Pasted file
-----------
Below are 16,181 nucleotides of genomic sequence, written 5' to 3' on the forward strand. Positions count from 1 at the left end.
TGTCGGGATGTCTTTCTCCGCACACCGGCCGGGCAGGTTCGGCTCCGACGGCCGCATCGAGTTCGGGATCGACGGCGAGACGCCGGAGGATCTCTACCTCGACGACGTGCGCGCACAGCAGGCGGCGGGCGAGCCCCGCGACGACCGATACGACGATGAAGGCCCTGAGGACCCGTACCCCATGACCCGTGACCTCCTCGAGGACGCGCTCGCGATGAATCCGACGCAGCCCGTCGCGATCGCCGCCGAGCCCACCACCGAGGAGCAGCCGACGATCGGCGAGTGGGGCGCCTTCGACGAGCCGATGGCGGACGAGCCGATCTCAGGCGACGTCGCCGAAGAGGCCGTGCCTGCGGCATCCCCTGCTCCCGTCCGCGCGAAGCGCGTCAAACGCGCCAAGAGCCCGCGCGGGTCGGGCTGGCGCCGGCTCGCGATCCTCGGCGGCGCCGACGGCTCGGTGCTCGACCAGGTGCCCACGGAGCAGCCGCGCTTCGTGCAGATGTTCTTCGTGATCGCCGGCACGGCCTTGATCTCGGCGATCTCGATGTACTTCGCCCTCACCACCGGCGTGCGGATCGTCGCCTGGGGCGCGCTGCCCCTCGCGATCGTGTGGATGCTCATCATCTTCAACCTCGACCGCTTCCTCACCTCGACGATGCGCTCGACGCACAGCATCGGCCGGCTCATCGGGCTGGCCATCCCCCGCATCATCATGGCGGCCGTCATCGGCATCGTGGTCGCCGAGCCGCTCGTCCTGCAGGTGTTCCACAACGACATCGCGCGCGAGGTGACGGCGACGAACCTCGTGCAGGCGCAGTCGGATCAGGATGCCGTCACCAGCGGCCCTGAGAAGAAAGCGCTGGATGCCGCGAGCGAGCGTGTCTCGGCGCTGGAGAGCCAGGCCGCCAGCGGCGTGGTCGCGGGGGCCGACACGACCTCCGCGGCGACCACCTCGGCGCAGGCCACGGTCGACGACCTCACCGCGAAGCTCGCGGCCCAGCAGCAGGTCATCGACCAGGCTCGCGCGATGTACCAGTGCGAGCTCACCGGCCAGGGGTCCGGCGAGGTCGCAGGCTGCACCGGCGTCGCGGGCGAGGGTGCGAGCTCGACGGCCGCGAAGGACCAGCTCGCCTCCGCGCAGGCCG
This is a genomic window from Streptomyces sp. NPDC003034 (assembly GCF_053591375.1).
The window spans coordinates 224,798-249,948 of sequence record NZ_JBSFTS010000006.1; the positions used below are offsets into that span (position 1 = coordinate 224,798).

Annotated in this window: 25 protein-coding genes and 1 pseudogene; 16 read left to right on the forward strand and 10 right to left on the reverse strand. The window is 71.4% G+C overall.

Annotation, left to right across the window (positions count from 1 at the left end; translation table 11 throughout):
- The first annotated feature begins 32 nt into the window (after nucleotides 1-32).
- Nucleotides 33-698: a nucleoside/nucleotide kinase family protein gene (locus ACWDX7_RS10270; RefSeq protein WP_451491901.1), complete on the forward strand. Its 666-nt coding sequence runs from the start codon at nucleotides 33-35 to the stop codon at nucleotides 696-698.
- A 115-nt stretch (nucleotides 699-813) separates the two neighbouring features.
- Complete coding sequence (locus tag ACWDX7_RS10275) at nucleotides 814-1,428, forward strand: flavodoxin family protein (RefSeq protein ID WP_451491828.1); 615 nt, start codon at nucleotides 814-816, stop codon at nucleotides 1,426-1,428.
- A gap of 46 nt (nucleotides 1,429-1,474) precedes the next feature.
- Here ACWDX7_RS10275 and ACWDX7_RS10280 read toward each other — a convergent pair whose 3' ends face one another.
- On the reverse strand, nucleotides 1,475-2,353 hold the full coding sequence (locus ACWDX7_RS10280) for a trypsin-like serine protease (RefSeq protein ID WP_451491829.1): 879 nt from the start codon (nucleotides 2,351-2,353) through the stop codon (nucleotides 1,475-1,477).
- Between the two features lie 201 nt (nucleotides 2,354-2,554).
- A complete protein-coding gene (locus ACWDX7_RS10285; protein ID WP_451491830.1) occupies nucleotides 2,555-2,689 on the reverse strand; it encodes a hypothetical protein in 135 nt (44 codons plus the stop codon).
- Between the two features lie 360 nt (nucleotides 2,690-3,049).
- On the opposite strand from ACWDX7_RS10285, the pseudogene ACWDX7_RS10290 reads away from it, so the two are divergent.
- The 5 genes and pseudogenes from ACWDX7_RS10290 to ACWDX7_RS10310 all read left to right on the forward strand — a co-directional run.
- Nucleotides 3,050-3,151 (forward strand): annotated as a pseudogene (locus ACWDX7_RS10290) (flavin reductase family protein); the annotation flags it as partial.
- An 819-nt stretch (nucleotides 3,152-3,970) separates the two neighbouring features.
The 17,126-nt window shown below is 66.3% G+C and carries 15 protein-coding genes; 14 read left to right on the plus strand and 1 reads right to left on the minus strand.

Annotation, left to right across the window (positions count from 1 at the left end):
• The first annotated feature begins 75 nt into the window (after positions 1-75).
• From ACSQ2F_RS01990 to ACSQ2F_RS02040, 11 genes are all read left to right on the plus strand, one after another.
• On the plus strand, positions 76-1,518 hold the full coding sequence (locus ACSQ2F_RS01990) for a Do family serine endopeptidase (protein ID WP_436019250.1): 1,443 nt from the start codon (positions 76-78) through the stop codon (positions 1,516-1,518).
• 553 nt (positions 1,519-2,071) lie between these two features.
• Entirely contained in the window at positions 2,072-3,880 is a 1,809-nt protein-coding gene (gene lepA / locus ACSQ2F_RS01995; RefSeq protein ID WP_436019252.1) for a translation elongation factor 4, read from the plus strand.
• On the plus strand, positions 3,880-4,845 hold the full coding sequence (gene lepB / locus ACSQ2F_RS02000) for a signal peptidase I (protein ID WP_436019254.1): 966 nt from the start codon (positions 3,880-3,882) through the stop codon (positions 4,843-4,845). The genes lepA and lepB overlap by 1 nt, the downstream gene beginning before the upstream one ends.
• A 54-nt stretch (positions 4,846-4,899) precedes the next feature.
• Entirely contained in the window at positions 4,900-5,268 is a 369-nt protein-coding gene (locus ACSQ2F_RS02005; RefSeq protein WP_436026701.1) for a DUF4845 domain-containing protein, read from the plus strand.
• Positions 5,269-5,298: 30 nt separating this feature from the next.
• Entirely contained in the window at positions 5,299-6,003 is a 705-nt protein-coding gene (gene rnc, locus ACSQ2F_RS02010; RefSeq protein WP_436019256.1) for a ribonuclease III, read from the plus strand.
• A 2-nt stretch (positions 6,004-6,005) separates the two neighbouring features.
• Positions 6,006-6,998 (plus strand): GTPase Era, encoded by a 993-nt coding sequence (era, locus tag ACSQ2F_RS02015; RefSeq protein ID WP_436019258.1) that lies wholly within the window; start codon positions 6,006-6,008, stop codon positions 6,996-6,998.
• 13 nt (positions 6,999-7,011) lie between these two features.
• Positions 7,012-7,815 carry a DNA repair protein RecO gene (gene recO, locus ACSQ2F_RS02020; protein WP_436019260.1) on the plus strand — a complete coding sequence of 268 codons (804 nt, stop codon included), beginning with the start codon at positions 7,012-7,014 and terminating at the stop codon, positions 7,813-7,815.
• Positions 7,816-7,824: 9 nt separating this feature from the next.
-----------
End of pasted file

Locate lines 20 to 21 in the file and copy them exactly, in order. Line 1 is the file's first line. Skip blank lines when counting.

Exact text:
- An 819-nt stretch (nucleotides 3,152-3,970) separates the two neighbouring features.
The 17,126-nt window shown below is 66.3% G+C and carries 15 protein-coding genes; 14 read left to right on the plus strand and 1 reads right to left on the minus strand.